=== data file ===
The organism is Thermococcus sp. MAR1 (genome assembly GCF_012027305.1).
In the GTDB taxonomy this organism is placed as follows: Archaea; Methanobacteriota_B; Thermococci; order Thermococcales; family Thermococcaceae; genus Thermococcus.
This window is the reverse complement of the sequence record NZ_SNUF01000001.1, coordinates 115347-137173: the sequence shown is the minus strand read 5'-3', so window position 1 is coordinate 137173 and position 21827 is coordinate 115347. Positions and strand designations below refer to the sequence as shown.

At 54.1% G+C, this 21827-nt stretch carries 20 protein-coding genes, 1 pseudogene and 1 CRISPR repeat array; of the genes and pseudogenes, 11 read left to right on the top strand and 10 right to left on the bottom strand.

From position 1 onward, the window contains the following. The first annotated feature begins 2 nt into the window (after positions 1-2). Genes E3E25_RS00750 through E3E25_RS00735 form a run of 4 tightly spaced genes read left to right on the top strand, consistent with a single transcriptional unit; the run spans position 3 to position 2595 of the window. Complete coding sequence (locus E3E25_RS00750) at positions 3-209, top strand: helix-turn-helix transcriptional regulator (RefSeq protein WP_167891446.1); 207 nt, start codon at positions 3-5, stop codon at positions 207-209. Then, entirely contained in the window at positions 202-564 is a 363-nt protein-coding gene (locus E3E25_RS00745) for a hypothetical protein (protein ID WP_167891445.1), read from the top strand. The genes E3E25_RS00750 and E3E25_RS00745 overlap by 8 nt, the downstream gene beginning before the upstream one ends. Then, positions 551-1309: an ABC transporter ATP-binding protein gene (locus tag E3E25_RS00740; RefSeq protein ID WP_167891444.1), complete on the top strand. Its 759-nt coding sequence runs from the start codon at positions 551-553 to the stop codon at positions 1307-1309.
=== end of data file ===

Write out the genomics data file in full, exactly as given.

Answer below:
The organism is Thermococcus sp. MAR1 (genome assembly GCF_012027305.1).
In the GTDB taxonomy this organism is placed as follows: Archaea; Methanobacteriota_B; Thermococci; order Thermococcales; family Thermococcaceae; genus Thermococcus.
This window is the reverse complement of the sequence record NZ_SNUF01000001.1, coordinates 115347-137173: the sequence shown is the minus strand read 5'-3', so window position 1 is coordinate 137173 and position 21827 is coordinate 115347. Positions and strand designations below refer to the sequence as shown.

At 54.1% G+C, this 21827-nt stretch carries 20 protein-coding genes, 1 pseudogene and 1 CRISPR repeat array; of the genes and pseudogenes, 11 read left to right on the top strand and 10 right to left on the bottom strand.

From position 1 onward, the window contains the following. The first annotated feature begins 2 nt into the window (after positions 1-2). Genes E3E25_RS00750 through E3E25_RS00735 form a run of 4 tightly spaced genes read left to right on the top strand, consistent with a single transcriptional unit; the run spans position 3 to position 2595 of the window. Complete coding sequence (locus E3E25_RS00750) at positions 3-209, top strand: helix-turn-helix transcriptional regulator (RefSeq protein WP_167891446.1); 207 nt, start codon at positions 3-5, stop codon at positions 207-209. Then, entirely contained in the window at positions 202-564 is a 363-nt protein-coding gene (locus E3E25_RS00745) for a hypothetical protein (protein ID WP_167891445.1), read from the top strand. The genes E3E25_RS00750 and E3E25_RS00745 overlap by 8 nt, the downstream gene beginning before the upstream one ends. Then, positions 551-1309: an ABC transporter ATP-binding protein gene (locus tag E3E25_RS00740; RefSeq protein ID WP_167891444.1), complete on the top strand. Its 759-nt coding sequence runs from the start codon at positions 551-553 to the stop codon at positions 1307-1309.